Here's another picture of my sisters and me in Hawaii. Crystal, on top, is the baby sister. Ann's on the right, and I'm on the left. Yep, I'm the middle sister. What do they say about middle children? I just Googled it, and image that: there's a middle child syndrome. One of the effects is that "the middle child usually has to fight harder for the attention of their parents and therefore crave the family spotlight." Ah, must be why I'm a lesbian. That sure has been quite the attention-getter.
Yesterday we hiked for 3 hours in the redwoods in Nisene Marks state park, awed by the towering redwoods. My lungs gobbled up that amazing air. Max, our Pomeranian, is such a trail dog, following us happily off-leash the whole time.
We were walking in the area of the epicenter of the 1989 earthquake, notable given today's horrible news about the earthquake in Italy. Because we live in earthquake country, hearing about such an earthquake hits close to home. In 1989, I was a graduate student at San Jose State, sitting in a Shakespeare class on the third floor of a campus building when it began to shake. Someone said, "Oh, an earthquake," which is what we Californians say in recognition when there's a small temblor. But it didn't take long for us to realize that this was no tiny event as the building began jerking and swaying. The professor, a very tall man, was the first underneath the seminar table. The rest of us joined him. When the shaking stopped, the building kept swaying. That was good, though, because swaying keeps a building from turning into a pile of rubble.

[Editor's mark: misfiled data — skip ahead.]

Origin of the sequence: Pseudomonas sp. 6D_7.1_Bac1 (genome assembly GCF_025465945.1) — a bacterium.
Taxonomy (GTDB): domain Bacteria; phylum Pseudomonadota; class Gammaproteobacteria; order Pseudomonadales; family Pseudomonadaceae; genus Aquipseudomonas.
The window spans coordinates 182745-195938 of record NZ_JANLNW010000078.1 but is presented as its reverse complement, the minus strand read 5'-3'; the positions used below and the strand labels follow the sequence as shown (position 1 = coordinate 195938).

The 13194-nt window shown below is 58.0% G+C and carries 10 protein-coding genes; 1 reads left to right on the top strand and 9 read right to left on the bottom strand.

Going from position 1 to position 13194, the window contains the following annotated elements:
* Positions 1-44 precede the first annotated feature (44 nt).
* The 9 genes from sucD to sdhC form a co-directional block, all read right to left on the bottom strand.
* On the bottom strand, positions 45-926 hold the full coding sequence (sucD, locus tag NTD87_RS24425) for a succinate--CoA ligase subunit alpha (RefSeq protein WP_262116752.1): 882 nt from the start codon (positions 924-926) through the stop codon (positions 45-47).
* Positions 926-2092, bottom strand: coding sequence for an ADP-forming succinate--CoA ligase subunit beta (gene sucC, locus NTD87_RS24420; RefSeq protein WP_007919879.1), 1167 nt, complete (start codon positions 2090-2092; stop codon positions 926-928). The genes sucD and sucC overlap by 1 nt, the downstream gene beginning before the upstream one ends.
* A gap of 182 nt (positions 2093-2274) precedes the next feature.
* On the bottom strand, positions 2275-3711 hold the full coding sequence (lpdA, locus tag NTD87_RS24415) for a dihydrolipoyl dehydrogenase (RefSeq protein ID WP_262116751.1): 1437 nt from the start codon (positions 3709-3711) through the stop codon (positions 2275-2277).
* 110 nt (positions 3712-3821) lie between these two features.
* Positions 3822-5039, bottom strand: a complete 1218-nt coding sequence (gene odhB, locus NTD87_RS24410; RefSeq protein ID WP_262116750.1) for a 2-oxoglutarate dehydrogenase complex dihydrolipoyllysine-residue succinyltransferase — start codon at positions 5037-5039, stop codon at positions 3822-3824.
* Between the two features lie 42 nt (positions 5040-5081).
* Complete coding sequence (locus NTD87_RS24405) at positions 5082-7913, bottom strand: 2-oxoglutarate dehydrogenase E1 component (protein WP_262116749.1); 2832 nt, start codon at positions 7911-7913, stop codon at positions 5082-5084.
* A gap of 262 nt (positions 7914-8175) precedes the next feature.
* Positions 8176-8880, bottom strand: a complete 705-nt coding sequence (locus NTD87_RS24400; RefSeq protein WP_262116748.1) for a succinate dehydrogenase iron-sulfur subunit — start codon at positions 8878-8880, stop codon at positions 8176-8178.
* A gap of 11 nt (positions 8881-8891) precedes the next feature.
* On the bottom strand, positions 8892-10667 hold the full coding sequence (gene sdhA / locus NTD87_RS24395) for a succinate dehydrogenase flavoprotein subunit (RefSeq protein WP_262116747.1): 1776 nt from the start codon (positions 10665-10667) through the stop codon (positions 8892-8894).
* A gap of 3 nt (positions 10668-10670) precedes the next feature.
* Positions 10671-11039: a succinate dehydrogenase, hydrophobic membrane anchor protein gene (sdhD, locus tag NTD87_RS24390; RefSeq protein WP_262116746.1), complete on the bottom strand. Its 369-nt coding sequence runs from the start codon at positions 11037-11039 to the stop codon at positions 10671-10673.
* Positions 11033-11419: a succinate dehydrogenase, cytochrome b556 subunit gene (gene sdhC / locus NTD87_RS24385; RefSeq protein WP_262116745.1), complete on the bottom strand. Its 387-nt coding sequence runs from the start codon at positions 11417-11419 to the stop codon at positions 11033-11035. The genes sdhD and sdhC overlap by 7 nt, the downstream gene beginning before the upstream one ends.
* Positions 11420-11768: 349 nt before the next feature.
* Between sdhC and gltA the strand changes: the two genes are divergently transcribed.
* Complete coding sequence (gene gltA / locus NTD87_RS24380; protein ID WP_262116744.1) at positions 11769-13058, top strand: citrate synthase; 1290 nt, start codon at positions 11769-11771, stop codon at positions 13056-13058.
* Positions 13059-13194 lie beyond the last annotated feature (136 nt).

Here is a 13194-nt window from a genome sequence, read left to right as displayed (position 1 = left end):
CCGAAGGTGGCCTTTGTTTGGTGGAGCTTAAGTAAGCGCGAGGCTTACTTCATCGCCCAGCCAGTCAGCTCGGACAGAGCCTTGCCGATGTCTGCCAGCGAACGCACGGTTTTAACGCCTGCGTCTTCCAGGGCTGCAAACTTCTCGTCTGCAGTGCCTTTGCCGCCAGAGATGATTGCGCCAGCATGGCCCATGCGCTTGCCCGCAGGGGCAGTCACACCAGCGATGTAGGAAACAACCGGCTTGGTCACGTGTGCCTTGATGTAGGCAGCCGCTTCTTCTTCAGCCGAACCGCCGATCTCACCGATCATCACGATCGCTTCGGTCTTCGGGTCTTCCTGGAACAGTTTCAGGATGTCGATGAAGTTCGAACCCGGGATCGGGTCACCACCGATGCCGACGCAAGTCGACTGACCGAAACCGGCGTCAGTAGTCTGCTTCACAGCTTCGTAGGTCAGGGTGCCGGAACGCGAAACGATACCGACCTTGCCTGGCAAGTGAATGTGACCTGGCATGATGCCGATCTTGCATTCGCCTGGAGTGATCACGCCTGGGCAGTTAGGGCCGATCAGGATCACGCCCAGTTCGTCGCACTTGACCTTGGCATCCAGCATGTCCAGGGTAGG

As of now they are reporting 130 deaths in Italy from a to 6.3 quake. Our 1989 quake had half as many fatalities (63) and it was quite a bit stronger, at 6.9. Yes, we may have more earthquake preparation here, but Simon Winchester, author of A Crack at the Edge of the World (which is about the 1906 California quake) once said to me that people were basically crazy to build as we have in the Bay Area. In other words, he believes at some point we're goin' down.
I know Japan is at risk, too. The Kobe earthquke was horrific--1500 people died--but if that same earthquake had happened in Tokyo, one can only imagine ... I thought about that once in a while was I was living in Japan. I'd be in a tiny restaurant on the 10th floor of a building that was crammed between other massive skyscrapers in the midst of thousands and thousands of people, and I'd think, What if it happened right now.